Saturday, December 12, 2015


Governor Ige to create permanent nomadic underclass in Honolulu

Oh Shenandoah,
You're doomed to wander
On beyond this land so lonely
Oh Shenandoah
You're doomed to wander
So roam in search of home
Across this land so lonely
"Oh Shenandoah" by Robert Horton
[click to play]

by Larry Geller


The Star-Advertiser reported in a front-page story today that Governor David Ige would be asking the State Legislature to fund permanent teams to raid and sweep homeless encampments on state property–similar to Honolulu city programs described as “compassionate disruption.” Ige actually used the same term.

They didn’t say “raid” but what else is a posse of sheriffs descending under cover of darkness to wake families up and shovel their stuff into bins or garbage trucks?

Yes, if it is a park that is being cleared, the rules call for a nighttime closure. That does not make it any easier for the children who are “disrupted” and probably won’t be able to attend school that day. Nighttime raids were the tactics of choice of US troops in Iraq and Afghanistan. That's what Ige wants to dish out to those who are among the most vulnerable citizens of Honolulu.

If Ige goes forward, as he likely will, he would contribute to the creation of a permanent and growing nomadic underclass of Hawaii citizens, doomed to wander the city by an uncaring superior power–the police powers of the state. The problem with hiding out in remote neighborhoods is that many don't provide a way to sustain life.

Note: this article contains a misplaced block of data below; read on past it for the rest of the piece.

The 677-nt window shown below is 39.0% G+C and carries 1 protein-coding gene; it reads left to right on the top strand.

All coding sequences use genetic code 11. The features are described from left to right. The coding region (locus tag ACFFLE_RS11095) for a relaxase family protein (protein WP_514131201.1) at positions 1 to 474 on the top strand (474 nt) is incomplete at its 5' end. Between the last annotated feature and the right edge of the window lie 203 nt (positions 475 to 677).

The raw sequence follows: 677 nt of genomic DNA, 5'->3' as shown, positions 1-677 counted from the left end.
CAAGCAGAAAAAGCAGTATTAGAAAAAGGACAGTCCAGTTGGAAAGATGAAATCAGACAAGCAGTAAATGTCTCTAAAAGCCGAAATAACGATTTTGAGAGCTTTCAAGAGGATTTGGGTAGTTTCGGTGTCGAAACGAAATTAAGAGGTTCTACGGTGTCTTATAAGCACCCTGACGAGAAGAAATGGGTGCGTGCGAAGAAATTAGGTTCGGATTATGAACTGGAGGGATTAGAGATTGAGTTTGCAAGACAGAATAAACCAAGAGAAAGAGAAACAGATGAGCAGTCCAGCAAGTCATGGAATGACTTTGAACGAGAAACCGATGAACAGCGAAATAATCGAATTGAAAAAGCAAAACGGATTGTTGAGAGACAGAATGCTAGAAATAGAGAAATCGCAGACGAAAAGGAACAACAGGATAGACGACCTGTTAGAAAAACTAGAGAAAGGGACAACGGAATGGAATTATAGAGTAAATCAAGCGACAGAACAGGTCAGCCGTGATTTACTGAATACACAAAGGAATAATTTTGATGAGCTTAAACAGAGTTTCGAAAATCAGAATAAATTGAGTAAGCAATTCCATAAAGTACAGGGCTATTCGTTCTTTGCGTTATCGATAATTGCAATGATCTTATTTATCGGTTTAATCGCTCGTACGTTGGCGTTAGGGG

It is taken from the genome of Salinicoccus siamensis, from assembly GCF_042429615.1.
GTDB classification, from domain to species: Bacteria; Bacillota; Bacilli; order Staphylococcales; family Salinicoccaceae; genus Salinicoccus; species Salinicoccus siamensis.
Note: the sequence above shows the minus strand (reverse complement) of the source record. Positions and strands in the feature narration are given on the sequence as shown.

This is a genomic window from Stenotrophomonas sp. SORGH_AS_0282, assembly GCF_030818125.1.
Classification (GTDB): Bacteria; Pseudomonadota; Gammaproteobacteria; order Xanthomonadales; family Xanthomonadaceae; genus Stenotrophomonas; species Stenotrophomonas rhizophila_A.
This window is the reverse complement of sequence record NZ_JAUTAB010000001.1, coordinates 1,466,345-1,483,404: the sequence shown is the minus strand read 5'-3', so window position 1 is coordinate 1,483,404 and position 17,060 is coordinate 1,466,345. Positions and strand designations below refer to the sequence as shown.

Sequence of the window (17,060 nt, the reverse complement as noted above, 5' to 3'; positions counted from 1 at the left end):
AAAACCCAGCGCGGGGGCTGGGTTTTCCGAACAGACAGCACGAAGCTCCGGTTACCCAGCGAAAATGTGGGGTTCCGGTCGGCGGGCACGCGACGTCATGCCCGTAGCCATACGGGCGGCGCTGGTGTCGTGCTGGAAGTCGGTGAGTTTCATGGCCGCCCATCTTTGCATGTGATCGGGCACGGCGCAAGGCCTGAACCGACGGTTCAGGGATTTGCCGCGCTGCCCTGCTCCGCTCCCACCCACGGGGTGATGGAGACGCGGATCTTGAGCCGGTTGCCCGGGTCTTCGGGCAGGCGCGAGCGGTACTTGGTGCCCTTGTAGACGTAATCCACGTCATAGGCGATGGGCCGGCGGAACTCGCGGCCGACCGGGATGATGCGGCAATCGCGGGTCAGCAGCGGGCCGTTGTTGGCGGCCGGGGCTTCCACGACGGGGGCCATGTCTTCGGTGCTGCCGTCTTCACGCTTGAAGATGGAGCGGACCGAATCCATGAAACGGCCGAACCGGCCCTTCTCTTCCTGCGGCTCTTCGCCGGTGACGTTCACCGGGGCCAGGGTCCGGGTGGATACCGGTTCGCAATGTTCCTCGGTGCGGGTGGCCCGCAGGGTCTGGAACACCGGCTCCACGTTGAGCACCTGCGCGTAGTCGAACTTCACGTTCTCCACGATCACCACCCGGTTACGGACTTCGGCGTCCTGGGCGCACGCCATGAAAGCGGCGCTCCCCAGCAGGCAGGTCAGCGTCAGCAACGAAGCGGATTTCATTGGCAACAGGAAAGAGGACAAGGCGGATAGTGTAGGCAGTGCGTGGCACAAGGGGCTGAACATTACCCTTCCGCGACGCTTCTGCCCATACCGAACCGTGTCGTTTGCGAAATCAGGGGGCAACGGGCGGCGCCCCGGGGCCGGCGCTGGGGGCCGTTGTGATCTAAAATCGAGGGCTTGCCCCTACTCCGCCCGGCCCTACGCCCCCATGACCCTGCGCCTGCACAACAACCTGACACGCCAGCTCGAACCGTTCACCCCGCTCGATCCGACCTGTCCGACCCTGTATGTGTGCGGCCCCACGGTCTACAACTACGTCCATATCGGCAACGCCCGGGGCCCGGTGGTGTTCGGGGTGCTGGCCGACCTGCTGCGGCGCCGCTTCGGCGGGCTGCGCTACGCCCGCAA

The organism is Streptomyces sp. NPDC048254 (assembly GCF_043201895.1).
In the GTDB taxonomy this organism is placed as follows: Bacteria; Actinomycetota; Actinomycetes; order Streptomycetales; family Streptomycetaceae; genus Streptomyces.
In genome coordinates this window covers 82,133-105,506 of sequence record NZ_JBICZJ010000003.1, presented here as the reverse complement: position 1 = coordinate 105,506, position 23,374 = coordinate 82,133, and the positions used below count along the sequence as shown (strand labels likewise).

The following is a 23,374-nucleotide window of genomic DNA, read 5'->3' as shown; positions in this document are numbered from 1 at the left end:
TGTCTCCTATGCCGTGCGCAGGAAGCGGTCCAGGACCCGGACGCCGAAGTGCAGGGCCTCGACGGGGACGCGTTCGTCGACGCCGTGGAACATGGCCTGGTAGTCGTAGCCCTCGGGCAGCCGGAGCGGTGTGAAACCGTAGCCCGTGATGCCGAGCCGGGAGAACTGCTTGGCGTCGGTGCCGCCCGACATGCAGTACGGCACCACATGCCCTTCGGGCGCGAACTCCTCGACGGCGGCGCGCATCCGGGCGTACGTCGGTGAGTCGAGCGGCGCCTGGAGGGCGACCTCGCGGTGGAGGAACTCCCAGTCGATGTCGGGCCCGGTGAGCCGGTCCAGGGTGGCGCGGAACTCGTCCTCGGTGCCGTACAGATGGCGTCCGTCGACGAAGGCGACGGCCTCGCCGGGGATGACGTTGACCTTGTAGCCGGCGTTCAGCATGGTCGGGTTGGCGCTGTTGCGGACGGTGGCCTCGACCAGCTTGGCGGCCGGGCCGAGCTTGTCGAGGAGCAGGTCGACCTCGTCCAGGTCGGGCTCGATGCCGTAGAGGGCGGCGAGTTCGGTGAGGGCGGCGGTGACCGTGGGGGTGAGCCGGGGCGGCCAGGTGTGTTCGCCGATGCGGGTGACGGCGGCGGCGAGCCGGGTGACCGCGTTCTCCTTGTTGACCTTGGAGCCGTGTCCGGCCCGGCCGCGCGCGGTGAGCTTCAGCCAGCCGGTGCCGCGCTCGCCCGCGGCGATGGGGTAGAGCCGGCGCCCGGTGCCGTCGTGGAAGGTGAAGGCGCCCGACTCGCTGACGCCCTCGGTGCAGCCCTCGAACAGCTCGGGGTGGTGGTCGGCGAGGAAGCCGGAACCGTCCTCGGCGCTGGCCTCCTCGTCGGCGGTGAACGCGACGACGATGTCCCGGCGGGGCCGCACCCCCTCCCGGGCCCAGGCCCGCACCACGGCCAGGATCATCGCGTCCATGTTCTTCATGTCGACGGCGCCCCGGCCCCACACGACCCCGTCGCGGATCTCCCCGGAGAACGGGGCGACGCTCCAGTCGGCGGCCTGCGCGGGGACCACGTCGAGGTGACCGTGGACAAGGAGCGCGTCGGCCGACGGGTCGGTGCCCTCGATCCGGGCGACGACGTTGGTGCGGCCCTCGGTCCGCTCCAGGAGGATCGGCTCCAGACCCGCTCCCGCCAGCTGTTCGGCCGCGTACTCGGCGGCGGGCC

Just sit with that for a moment.

There is inadequate shelter space at present or in the near future. There is no low-cost housing, certainly nothing "affordable" to a large segment of the population, much less to homeless individuals or families. Nor is anything significant being done about that.

Speaking of “future,” the current plans for the Sand Island shelter call for only a 60 day stay. Some will be offered housing, but there is not enough. What then–will the City then transport them to the beach or sidewalk of their choice? Of course, that’s a rule that could be changed, but it is the rule at present.

So the "future" for many of those who may select to move into the Sand Island facility is simply to resume wandering in two months.

Unlike other sensible cities that are also facing their own housing crises, Honolulu (and now Hawaii) seems to be putting its effort into enforcement instead of housing.

And so, many more people each year will be “doomed to wander / So roam in search of home / Across this land so lonely.


...Unless they finally agree to accept shelter....

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